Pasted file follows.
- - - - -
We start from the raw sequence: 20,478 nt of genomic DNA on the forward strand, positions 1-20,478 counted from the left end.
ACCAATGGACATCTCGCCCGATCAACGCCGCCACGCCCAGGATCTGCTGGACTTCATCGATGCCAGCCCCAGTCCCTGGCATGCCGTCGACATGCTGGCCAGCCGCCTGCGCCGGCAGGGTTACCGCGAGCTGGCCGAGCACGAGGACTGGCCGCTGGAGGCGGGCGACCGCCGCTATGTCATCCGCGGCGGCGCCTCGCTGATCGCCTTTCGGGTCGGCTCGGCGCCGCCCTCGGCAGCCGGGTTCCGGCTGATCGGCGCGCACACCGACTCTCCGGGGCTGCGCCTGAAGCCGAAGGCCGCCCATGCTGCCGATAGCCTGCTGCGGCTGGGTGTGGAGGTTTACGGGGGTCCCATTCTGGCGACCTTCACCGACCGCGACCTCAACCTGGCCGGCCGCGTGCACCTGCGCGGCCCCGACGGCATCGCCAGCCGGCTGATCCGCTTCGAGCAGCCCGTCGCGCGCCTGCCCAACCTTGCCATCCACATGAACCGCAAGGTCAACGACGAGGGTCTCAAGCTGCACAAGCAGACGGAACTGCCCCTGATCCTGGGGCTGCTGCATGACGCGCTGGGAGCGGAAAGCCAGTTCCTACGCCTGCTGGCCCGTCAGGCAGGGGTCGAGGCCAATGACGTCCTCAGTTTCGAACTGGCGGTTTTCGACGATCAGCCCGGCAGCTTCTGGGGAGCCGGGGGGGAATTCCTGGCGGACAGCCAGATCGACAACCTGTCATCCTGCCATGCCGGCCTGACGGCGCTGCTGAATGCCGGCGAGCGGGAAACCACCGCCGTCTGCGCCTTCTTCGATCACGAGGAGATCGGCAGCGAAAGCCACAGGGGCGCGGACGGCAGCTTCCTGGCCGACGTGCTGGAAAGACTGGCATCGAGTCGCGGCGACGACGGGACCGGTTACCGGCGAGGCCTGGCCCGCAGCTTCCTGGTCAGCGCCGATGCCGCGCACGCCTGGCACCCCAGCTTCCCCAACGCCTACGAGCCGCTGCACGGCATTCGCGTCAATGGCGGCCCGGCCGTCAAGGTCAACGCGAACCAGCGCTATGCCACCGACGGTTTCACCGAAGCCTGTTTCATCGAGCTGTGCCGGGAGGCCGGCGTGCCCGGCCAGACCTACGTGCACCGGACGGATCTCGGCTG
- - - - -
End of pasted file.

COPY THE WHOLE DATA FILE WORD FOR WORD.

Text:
We start from the raw sequence: 20,478 nt of genomic DNA on the forward strand, positions 1-20,478 counted from the left end.
ACCAATGGACATCTCGCCCGATCAACGCCGCCACGCCCAGGATCTGCTGGACTTCATCGATGCCAGCCCCAGTCCCTGGCATGCCGTCGACATGCTGGCCAGCCGCCTGCGCCGGCAGGGTTACCGCGAGCTGGCCGAGCACGAGGACTGGCCGCTGGAGGCGGGCGACCGCCGCTATGTCATCCGCGGCGGCGCCTCGCTGATCGCCTTTCGGGTCGGCTCGGCGCCGCCCTCGGCAGCCGGGTTCCGGCTGATCGGCGCGCACACCGACTCTCCGGGGCTGCGCCTGAAGCCGAAGGCCGCCCATGCTGCCGATAGCCTGCTGCGGCTGGGTGTGGAGGTTTACGGGGGTCCCATTCTGGCGACCTTCACCGACCGCGACCTCAACCTGGCCGGCCGCGTGCACCTGCGCGGCCCCGACGGCATCGCCAGCCGGCTGATCCGCTTCGAGCAGCCCGTCGCGCGCCTGCCCAACCTTGCCATCCACATGAACCGCAAGGTCAACGACGAGGGTCTCAAGCTGCACAAGCAGACGGAACTGCCCCTGATCCTGGGGCTGCTGCATGACGCGCTGGGAGCGGAAAGCCAGTTCCTACGCCTGCTGGCCCGTCAGGCAGGGGTCGAGGCCAATGACGTCCTCAGTTTCGAACTGGCGGTTTTCGACGATCAGCCCGGCAGCTTCTGGGGAGCCGGGGGGGAATTCCTGGCGGACAGCCAGATCGACAACCTGTCATCCTGCCATGCCGGCCTGACGGCGCTGCTGAATGCCGGCGAGCGGGAAACCACCGCCGTCTGCGCCTTCTTCGATCACGAGGAGATCGGCAGCGAAAGCCACAGGGGCGCGGACGGCAGCTTCCTGGCCGACGTGCTGGAAAGACTGGCATCGAGTCGCGGCGACGACGGGACCGGTTACCGGCGAGGCCTGGCCCGCAGCTTCCTGGTCAGCGCCGATGCCGCGCACGCCTGGCACCCCAGCTTCCCCAACGCCTACGAGCCGCTGCACGGCATTCGCGTCAATGGCGGCCCGGCCGTCAAGGTCAACGCGAACCAGCGCTATGCCACCGACGGTTTCACCGAAGCCTGTTTCATCGAGCTGTGCCGGGAGGCCGGCGTGCCCGGCCAGACCTACGTGCACCGGACGGATCTCGGCTG